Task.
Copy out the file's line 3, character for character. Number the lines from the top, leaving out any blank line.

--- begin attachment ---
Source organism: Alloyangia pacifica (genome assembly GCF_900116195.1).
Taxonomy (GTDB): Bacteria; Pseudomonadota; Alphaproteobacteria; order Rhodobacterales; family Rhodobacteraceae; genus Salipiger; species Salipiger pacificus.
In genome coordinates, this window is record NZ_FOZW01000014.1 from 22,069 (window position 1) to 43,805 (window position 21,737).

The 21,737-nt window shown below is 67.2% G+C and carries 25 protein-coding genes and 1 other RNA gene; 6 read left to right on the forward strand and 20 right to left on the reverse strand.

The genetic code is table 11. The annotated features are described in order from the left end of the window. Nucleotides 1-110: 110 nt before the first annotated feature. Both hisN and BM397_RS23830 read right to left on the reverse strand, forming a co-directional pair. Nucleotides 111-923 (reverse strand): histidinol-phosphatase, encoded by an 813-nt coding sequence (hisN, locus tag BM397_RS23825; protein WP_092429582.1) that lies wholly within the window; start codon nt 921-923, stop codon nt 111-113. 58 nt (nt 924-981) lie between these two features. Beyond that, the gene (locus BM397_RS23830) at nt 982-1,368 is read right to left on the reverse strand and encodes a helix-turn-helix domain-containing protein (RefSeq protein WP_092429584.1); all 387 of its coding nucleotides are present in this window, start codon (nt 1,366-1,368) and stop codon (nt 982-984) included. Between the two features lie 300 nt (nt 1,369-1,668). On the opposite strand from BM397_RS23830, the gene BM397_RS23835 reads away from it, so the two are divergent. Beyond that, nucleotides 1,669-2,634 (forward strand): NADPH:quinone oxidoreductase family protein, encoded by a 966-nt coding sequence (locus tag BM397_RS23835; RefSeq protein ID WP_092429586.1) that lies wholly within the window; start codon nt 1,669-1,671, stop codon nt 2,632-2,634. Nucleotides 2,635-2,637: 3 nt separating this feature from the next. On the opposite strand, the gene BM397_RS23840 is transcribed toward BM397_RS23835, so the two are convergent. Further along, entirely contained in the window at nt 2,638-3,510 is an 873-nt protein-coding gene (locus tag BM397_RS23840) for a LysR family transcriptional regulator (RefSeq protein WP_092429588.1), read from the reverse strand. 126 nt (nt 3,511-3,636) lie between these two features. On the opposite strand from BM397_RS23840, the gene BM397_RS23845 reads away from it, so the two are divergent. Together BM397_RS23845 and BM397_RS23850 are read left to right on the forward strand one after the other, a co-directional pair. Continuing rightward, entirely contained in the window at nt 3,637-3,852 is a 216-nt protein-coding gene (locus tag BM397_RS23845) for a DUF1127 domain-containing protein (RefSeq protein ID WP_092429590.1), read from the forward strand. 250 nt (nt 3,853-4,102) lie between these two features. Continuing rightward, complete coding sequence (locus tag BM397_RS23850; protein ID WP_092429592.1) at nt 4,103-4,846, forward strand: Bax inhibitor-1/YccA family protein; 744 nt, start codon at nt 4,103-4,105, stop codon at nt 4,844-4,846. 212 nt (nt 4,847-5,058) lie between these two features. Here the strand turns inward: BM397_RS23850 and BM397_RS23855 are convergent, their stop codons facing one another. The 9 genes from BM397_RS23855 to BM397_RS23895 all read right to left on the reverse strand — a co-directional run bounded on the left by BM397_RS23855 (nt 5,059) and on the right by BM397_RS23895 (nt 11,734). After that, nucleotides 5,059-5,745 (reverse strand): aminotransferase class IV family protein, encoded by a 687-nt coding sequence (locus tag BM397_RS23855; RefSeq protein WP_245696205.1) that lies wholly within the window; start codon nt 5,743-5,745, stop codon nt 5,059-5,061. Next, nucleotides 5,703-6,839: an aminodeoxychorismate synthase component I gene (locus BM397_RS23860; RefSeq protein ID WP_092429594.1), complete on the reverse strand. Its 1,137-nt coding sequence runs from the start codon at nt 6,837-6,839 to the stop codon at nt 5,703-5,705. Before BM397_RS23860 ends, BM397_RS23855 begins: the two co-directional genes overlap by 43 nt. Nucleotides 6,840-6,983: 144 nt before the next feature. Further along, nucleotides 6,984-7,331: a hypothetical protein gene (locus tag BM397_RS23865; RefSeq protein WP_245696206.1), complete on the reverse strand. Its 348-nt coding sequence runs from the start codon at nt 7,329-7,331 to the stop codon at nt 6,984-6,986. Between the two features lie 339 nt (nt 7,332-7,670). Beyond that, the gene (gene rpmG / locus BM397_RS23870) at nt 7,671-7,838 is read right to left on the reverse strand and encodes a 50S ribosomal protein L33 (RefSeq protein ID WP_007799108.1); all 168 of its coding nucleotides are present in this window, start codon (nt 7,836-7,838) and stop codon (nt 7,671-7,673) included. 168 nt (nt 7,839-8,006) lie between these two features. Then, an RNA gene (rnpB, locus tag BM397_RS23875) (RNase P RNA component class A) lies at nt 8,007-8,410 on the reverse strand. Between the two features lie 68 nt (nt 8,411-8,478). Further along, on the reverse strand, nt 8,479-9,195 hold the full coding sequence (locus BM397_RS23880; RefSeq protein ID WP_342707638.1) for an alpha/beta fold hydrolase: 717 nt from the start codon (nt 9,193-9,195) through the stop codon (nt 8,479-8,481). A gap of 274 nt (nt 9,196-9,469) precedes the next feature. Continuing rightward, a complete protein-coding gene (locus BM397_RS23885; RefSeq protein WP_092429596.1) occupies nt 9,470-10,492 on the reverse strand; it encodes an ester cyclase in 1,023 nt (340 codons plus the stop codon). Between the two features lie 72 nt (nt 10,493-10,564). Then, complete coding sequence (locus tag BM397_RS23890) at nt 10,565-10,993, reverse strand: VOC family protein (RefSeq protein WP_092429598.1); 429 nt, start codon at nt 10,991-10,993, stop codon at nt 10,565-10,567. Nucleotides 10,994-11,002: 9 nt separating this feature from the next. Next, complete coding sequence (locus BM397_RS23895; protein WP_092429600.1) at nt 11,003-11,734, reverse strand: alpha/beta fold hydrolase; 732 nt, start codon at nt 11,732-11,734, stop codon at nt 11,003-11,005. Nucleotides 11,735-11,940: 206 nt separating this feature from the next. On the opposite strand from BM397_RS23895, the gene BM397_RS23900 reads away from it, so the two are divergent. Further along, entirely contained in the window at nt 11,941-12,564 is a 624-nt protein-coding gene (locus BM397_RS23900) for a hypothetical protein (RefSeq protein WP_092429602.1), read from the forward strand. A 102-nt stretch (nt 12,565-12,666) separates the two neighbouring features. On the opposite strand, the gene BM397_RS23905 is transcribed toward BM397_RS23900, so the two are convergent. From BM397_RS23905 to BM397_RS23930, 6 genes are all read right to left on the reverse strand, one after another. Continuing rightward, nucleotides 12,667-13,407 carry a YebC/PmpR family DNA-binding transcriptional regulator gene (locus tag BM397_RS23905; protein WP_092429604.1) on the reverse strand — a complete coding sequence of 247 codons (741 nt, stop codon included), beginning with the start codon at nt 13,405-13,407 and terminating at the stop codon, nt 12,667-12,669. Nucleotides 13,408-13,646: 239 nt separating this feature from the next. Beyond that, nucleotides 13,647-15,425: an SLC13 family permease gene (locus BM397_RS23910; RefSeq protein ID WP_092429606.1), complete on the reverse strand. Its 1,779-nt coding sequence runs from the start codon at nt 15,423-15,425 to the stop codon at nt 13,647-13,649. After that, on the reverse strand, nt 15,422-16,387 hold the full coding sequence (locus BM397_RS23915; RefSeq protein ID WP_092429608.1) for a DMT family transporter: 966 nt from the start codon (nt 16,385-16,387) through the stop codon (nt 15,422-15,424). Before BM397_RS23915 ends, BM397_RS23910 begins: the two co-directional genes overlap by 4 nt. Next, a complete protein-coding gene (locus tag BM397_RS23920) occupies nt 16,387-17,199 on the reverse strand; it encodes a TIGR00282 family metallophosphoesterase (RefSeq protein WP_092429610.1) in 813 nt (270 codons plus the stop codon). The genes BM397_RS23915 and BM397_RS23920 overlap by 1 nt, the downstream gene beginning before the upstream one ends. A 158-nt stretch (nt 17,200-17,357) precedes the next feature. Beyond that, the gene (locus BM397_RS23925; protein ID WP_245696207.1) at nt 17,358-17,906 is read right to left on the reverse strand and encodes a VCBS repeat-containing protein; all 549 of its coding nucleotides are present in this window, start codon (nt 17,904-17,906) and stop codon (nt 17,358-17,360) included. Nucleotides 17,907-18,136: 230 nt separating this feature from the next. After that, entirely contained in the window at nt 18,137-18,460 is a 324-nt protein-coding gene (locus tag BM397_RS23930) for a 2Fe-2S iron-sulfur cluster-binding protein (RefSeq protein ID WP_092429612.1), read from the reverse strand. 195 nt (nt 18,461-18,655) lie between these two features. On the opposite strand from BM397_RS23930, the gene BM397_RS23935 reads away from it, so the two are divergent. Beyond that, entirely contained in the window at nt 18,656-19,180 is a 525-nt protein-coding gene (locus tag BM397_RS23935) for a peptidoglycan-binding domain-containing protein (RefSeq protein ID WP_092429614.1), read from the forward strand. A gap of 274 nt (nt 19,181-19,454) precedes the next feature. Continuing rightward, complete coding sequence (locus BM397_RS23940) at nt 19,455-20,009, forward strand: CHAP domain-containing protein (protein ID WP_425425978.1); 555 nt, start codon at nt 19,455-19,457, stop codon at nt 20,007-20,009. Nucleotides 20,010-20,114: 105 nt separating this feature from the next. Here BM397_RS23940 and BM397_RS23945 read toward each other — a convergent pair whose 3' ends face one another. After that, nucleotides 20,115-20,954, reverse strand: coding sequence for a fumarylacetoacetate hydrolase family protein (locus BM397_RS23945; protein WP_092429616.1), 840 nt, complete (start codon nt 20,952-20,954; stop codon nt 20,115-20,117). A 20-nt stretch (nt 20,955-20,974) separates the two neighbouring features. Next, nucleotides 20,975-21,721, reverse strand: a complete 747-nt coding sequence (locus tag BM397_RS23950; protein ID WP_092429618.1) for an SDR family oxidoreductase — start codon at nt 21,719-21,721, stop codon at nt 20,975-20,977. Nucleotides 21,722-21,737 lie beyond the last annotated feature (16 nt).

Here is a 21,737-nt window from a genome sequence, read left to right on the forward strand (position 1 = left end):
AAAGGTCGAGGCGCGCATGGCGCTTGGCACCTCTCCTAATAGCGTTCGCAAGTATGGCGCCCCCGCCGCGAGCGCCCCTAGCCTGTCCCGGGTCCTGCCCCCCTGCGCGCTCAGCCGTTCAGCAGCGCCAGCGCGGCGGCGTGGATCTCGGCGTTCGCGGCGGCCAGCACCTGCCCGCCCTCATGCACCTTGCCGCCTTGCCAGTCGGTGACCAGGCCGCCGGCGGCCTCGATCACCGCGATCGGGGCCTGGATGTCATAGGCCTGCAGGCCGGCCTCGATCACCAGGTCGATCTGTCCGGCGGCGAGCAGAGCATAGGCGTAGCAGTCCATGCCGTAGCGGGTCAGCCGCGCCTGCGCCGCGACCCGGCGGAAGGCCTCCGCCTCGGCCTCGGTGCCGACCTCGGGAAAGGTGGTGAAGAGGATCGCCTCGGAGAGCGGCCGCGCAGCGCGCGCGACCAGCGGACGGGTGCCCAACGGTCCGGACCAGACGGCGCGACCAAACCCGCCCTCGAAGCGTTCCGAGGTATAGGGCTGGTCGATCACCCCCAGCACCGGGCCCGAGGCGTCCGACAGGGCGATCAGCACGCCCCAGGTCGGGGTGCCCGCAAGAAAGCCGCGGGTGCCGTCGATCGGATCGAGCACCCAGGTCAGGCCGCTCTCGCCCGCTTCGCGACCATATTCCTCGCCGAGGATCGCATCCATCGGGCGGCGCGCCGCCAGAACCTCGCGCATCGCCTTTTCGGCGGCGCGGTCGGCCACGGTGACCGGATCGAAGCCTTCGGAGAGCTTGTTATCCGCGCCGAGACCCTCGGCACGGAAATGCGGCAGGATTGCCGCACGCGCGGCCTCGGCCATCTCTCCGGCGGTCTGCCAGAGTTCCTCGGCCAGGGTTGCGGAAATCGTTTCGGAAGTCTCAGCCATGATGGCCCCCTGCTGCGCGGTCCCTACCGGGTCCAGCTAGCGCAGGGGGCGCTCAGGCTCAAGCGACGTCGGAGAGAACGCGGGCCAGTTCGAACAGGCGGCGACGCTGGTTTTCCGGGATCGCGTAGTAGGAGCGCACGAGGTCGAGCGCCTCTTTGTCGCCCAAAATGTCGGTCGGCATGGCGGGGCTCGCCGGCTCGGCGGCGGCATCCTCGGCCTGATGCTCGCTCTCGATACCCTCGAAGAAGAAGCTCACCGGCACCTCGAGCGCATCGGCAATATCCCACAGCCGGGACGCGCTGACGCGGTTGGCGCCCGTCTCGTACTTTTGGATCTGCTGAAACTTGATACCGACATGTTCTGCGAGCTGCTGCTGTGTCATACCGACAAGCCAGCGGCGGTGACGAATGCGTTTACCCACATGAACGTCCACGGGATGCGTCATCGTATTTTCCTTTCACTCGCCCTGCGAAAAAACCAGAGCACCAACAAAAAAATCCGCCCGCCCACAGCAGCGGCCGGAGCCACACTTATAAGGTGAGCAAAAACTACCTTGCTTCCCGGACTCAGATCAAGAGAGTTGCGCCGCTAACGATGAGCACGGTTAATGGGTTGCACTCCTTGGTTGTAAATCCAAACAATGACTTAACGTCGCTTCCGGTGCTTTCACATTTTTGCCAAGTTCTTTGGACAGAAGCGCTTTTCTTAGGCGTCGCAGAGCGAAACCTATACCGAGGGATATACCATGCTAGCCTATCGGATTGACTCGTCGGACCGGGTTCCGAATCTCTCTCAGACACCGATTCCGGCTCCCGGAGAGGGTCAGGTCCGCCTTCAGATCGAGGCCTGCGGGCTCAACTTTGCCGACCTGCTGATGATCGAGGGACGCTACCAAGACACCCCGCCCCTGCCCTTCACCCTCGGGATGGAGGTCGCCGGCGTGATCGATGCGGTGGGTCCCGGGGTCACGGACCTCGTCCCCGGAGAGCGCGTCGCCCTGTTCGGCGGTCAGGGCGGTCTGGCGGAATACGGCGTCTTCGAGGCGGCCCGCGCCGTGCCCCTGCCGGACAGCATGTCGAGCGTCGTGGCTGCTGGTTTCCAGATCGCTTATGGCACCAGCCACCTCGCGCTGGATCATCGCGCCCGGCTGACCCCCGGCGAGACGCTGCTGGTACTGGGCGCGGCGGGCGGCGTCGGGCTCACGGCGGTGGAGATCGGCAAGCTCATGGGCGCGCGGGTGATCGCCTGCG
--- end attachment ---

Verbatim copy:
In genome coordinates, this window is record NZ_FOZW01000014.1 from 22,069 (window position 1) to 43,805 (window position 21,737).